The Horse Thieves went lame after less than a year and Nicky disappeared to Sicily for a few months to have a re-think. Language count now 4, chord count now 8. The one positive element about the Horse Thieves, had been Craig Chester the keyboard player, and Nicky salvaged his talents and moved him and new guitarist Ian Lovatt down to London to put together their next project, The Great Divide. Nicky, ever the adventurer, re-mortgaged his flat to finance a 12 month whirlwind tour of Europe. First stop, the south of France, then Germany, Budapest, Barcelona where they were mugged at gunpoint, and eventually on to Vienna. 93 gigs later and living off their wits, shoplifting, scamming, fighting with venue owners and using their combined charms to get beds for the night to avoid sleeping in the van in either the sweltering St.Tropez temperatures or the biting -27° Vienna winter, they made it back to home shores relatively unscathed.
The Great Divide divided upon it's return, and Nicky, now at a very low ebb, guitar in hand, headed back to Paris to write. However, out of the blue and with perfect timing, came a call from Phil Pickett, one of the writers of Karma Chameleon, who'd heard Nicky's composition 'The Colour Of Rain.' This gave him a much needed boost; it was like a shot in the arm for him and Nicky hightailed it back to London, where he met up with Phil to write 'Missing You.' Phil's idea was to incorporate the new songs into a reincarnated band situation now called Zigoyna, a gang of edgy working class heroes from the streets of London. The vibe was unbearably intense, but out of this toxic soup came Nicky's introduction to producer Daniel Steggall, who collaborated on half of Nicky's first album, ironically entitled, 'Back Catalogue' and went on to produce Nicky's 'War and Peace'(link) album. Steggall's engineer, A. Steve Davis and guitarist, Trevor Hird now became the bedrock of Nicky's sound.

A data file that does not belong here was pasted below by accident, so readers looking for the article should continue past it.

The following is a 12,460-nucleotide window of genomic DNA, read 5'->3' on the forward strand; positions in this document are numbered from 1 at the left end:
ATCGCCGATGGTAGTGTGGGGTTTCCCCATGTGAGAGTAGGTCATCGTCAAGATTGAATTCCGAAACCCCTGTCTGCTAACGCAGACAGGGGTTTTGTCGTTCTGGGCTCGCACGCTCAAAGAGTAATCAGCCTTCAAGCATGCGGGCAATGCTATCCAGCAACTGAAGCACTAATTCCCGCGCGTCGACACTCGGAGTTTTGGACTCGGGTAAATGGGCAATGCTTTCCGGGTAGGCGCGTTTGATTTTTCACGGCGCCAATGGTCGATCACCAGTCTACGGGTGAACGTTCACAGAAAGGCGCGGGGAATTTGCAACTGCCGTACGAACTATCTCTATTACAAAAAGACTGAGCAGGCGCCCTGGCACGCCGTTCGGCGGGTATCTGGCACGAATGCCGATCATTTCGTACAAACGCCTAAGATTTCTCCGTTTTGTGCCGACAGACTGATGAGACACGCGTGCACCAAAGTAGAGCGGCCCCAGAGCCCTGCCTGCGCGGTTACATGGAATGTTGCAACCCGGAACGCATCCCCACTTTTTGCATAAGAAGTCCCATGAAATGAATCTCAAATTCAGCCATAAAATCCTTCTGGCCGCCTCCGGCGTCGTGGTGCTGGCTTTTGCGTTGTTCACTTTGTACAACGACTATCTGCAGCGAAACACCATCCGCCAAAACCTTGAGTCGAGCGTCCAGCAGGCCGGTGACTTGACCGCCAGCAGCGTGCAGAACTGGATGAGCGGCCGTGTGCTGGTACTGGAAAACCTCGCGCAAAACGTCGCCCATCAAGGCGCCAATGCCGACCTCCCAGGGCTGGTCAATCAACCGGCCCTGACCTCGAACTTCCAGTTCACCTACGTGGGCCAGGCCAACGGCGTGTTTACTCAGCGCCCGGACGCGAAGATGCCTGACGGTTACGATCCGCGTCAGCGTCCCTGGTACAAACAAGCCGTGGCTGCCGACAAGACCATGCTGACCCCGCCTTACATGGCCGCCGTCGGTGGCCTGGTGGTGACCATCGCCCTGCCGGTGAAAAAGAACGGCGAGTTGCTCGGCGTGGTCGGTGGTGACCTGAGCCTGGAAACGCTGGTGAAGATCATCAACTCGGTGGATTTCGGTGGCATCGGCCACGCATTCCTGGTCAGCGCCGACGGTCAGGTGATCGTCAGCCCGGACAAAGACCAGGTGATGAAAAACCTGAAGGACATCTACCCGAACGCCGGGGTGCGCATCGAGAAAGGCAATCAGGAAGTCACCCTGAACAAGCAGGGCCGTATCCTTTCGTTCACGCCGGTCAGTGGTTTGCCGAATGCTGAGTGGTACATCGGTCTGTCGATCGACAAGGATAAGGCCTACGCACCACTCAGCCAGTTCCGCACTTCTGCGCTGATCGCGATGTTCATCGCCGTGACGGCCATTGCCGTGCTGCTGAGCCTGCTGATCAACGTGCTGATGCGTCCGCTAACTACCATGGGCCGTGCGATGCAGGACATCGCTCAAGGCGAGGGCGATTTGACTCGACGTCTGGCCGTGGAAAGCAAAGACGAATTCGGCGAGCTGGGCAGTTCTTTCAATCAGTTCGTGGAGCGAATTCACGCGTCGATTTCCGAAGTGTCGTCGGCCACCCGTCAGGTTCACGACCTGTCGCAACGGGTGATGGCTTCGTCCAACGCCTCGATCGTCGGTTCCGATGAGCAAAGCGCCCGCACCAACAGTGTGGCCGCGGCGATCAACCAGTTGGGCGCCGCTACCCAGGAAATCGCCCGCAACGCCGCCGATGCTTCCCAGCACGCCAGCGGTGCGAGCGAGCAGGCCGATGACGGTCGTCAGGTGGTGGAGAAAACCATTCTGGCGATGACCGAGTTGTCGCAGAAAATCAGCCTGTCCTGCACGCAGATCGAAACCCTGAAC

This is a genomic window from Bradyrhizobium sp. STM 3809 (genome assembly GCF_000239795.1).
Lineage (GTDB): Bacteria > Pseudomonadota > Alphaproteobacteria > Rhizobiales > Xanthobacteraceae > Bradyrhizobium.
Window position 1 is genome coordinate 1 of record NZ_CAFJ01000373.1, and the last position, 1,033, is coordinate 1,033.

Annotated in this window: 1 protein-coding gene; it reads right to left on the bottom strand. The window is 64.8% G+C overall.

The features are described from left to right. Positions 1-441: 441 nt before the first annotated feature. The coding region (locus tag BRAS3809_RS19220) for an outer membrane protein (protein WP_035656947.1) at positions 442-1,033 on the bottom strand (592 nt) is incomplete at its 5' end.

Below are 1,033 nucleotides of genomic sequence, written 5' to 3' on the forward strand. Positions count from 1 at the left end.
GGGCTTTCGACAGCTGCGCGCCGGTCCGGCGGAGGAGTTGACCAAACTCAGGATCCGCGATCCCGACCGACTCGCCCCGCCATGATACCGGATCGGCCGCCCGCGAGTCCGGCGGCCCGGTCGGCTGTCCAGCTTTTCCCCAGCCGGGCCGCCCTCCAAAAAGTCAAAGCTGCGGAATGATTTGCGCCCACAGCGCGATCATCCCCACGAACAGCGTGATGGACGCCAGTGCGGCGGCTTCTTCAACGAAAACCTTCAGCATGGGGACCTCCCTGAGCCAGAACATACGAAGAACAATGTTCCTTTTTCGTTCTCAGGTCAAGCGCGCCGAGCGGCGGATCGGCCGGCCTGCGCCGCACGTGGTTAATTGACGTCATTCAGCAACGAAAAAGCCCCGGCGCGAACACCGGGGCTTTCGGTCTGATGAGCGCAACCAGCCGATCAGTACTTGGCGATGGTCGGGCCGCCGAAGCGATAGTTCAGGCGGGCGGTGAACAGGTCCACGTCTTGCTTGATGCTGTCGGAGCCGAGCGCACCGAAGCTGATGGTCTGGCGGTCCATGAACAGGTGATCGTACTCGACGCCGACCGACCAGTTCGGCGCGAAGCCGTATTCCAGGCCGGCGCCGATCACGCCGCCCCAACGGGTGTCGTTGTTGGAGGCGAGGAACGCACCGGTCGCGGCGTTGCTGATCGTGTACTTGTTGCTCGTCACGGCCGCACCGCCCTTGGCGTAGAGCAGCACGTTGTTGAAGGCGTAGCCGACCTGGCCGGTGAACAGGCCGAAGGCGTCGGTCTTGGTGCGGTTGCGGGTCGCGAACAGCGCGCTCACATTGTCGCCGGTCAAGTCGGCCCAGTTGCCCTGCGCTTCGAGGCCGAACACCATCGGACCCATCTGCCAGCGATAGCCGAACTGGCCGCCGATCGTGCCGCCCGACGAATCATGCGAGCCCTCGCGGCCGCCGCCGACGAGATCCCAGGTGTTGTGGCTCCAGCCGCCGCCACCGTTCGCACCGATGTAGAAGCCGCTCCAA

The 'War and Peace' album opened the doors to distribution deals in Holland and Ireland and various tracks were included on American and Irish compilation albums. This got Rubin back in the promotional and touring saddle. The next few years were spent travelling to far flung destinations, playing hundreds of gigs and writing songs about all of his continuing adventures. From Tanzania to Crimea via New Zealand and South Africa and on to the continents of North and South America, before settling down in the Ukraine for 8 years to explore his Russian roots. A new Ukrainian band was assembled, and he engrossed himself in the Slavic psyche, writing a plethora of material which gave rise to his next Album, ‘Displaced’(link). Language count now 5, chord count 105. Nicky promoted in North America where he met his next collaborator, Producer Peter Monk, for a dance track entitled, ‘Keep lifting Me Up’.
The Revolution by now was taking hold in the Ukraine, the supermarkets and restaurants were empty, bullets and bombs were flying by his apartment day and night and the Russian tanks were at the border. A dark cloud of insecurity and uncertainty was hanging over the city of Kiev, Nicky stuck it out for another three months, but it was nearing the time to leave anyway as instinctively, he felt he needed to push on musically. Throughout this Ukrainian period, Nicky had stayed in close contact with his old producer, Daniel Steggall, and together they decided it was high time for a studio reunion. Daniel had a new sound and vision inside his head for Nicky in the shape of the lush strings of Stella Page (Elbow/Blur), the viking drums of Nikolaj Bjerre (Lamb) and the cinematic sounds of Pippo De Palma, guitar, and Tiago Dias, bass (Loungedelic). Nicky didn’t need asking twice! The first product of this collaboration can be heard on the new Ugly Mother Record’s single, ‘I’ll Never Forget You’(link).